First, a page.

Electricity grids that incorporate storage for power sourced from renewable resources could cut carbon dioxide emissions substantially more than systems that simply increase renewably sourced power, a new study has found.
Electrical grids that implement storage for electricity that comes from renewable resources could decrease C02 emissions more than systems which don’t store energy. The study is a first in looking at the role storage has to play in making renewable energy resources more reliable.
Power grids in California and Texas were examined in the study. Then researchers modeled which kinds of storage might make the best use of each type of renewable energy source. Then extrapolated from there how this might all affect C02 emission levels of the modeled grids.
In California it was found that a whole third of energy might not even be collected at all or simply lost from renewable sources without storage. And adding storage to this system reduced C02 emissions by 90 percent.
The study appears in Nature Communications.
OSU researchers are making strides in the important area of energy storage—as the need to switch over to renewable energy increases, the world needs more efficient ways to store that energy. The technology may also mean much longer-lasting batteries for mobile devices.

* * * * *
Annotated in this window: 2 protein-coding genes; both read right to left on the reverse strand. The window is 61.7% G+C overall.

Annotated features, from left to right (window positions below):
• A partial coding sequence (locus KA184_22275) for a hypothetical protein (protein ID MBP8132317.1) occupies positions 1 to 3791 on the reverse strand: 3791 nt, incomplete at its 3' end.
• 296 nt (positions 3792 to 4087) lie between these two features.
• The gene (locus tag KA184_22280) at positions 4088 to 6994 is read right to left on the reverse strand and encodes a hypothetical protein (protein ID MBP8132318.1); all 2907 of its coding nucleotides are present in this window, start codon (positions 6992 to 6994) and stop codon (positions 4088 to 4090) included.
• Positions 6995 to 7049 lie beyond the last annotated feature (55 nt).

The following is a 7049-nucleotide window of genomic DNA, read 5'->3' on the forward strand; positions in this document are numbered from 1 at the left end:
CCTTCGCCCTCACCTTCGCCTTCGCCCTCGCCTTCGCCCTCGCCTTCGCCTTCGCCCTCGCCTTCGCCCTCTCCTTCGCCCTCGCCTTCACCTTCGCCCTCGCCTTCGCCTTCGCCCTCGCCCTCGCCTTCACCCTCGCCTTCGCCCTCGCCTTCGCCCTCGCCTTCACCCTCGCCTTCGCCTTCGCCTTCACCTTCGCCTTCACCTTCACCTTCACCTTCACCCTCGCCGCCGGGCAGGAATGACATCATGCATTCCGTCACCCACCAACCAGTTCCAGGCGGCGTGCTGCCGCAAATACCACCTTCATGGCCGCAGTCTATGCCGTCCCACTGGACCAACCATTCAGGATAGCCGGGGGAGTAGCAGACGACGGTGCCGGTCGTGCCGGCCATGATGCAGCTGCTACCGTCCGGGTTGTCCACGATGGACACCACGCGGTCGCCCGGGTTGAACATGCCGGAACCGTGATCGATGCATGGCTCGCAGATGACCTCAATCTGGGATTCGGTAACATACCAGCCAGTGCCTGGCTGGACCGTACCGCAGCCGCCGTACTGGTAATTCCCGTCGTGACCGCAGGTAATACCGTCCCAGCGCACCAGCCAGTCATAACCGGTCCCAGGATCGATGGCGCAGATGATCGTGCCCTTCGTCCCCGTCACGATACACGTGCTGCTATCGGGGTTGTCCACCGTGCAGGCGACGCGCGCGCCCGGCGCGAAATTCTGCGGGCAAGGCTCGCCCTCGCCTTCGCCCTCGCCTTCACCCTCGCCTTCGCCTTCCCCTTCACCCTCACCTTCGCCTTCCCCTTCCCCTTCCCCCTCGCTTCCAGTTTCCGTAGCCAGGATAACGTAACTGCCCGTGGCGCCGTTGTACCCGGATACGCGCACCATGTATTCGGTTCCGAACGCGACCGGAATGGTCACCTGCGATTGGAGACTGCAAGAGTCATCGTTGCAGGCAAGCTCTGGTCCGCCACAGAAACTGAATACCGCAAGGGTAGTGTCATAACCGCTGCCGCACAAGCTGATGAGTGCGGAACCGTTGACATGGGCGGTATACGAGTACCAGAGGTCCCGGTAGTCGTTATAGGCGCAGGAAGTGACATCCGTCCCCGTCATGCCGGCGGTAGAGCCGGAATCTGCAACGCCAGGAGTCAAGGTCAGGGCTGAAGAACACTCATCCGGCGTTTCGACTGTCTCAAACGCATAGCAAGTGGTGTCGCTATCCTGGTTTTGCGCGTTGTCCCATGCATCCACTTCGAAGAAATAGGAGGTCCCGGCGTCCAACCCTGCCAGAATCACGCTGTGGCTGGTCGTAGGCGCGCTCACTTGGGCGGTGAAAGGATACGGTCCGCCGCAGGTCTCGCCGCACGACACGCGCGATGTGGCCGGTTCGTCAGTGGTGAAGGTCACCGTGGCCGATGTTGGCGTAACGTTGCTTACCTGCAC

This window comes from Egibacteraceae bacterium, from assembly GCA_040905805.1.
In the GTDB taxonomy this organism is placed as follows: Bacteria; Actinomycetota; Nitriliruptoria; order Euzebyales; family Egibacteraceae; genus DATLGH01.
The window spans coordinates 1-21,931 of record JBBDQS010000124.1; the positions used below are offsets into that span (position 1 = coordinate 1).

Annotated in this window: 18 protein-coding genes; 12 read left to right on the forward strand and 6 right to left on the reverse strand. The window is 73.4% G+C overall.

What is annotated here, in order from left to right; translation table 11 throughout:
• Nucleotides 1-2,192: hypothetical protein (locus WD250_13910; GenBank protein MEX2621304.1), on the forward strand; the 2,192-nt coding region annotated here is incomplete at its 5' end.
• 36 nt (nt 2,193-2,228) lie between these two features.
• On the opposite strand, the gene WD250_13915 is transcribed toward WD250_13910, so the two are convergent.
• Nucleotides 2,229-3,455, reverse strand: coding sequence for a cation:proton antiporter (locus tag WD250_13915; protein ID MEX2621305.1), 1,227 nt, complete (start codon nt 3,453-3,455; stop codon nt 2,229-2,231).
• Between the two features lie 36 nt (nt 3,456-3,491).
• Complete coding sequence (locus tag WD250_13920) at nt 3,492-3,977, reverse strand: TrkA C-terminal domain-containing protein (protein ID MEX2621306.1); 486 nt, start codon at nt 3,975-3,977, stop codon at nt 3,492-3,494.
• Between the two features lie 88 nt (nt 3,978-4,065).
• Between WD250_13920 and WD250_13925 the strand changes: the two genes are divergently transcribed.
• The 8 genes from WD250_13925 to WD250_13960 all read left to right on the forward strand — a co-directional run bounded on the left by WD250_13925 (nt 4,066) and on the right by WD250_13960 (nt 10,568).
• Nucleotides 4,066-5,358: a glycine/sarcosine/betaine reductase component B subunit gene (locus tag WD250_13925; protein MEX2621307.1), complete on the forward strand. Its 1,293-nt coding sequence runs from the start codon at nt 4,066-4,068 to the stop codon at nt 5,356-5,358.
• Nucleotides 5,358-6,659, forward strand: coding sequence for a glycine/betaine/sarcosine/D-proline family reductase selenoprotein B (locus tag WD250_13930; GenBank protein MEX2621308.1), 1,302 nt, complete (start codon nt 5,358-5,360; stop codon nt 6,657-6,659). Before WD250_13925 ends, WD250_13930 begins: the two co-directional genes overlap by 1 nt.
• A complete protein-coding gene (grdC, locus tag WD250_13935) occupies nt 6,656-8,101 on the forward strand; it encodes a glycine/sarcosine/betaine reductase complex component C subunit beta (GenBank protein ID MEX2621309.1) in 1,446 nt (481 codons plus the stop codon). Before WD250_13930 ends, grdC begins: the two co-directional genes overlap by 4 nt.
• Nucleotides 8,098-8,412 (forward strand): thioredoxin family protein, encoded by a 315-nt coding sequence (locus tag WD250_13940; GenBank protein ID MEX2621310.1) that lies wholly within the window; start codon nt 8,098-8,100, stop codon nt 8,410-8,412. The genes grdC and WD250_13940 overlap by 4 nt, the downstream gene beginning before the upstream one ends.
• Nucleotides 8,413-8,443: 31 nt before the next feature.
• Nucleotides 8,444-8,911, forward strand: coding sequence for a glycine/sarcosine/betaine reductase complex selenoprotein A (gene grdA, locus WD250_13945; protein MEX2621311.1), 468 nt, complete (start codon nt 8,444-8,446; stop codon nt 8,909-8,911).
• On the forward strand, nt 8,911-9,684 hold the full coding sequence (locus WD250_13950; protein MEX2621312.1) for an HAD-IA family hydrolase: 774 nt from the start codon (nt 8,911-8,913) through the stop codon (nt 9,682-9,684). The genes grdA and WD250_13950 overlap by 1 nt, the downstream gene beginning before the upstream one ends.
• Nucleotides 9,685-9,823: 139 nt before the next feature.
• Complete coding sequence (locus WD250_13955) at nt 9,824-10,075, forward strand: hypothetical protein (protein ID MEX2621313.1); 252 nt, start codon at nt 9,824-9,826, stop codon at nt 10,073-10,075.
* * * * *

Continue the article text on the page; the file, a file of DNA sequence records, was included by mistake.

The journal Batteries and Supercaps the researchers have published their new findings focused on a battery’s cathode build. The cathode stores energy via a chemical reaction in a metal-air or metal-oxygen environment. The researchers believe that cheaper and better storage will make power sources like wind and solar much more viable and affordable options at both the power grid and home level.
Renewable energy sources don’t emit carbon dioxide, however many sources (again wind and solar are good examples) are always producing energy to be capture, thus when it is being made in abundance (a sunny or windy day) there needs to be an efficient and long lasting way to store that energy.
OSU, like companies, scientists and governments from all over the world are working on such storage solutions. Some solutions include large lithium-ion batteries. These would be bigger versions of those batteries used in many electric and hybrid vehicles. Other solutions involved batteries literally the size of a big box store using a metal called vanadium. The Ohio State researchers solution is just one of many humanity will need to push forward into the future.